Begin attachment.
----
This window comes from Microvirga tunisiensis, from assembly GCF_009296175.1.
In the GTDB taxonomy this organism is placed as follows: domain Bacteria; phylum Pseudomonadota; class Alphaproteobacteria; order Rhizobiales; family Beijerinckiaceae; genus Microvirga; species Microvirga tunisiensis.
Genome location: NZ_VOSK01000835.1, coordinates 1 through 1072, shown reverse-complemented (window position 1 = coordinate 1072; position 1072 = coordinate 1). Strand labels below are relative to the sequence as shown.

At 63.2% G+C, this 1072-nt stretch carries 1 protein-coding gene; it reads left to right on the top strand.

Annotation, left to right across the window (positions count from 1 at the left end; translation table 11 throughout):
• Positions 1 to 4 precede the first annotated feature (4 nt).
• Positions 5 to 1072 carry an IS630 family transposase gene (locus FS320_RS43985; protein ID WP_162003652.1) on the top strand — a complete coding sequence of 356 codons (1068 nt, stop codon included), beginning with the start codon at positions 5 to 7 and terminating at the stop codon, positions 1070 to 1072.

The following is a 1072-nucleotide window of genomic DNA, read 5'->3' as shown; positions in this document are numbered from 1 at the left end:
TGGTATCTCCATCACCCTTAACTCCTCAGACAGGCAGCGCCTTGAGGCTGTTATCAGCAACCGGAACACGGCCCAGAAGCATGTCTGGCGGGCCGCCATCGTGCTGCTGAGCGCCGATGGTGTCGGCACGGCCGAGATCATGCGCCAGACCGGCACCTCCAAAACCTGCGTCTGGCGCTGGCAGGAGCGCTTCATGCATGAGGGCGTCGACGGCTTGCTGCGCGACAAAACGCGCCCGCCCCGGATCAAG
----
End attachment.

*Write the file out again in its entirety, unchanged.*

This window comes from Microvirga tunisiensis, from assembly GCF_009296175.1.
In the GTDB taxonomy this organism is placed as follows: domain Bacteria; phylum Pseudomonadota; class Alphaproteobacteria; order Rhizobiales; family Beijerinckiaceae; genus Microvirga; species Microvirga tunisiensis.
Genome location: NZ_VOSK01000835.1, coordinates 1 through 1072, shown reverse-complemented (window position 1 = coordinate 1072; position 1072 = coordinate 1). Strand labels below are relative to the sequence as shown.

At 63.2% G+C, this 1072-nt stretch carries 1 protein-coding gene; it reads left to right on the top strand.

Annotation, left to right across the window (positions count from 1 at the left end; translation table 11 throughout):
• Positions 1 to 4 precede the first annotated feature (4 nt).
• Positions 5 to 1072 carry an IS630 family transposase gene (locus FS320_RS43985; protein ID WP_162003652.1) on the top strand — a complete coding sequence of 356 codons (1068 nt, stop codon included), beginning with the start codon at positions 5 to 7 and terminating at the stop codon, positions 1070 to 1072.

The following is a 1072-nucleotide window of genomic DNA, read 5'->3' as shown; positions in this document are numbered from 1 at the left end:
TGGTATCTCCATCACCCTTAACTCCTCAGACAGGCAGCGCCTTGAGGCTGTTATCAGCAACCGGAACACGGCCCAGAAGCATGTCTGGCGGGCCGCCATCGTGCTGCTGAGCGCCGATGGTGTCGGCACGGCCGAGATCATGCGCCAGACCGGCACCTCCAAAACCTGCGTCTGGCGCTGGCAGGAGCGCTTCATGCATGAGGGCGTCGACGGCTTGCTGCGCGACAAAACGCGCCCGCCCCGGATCAAG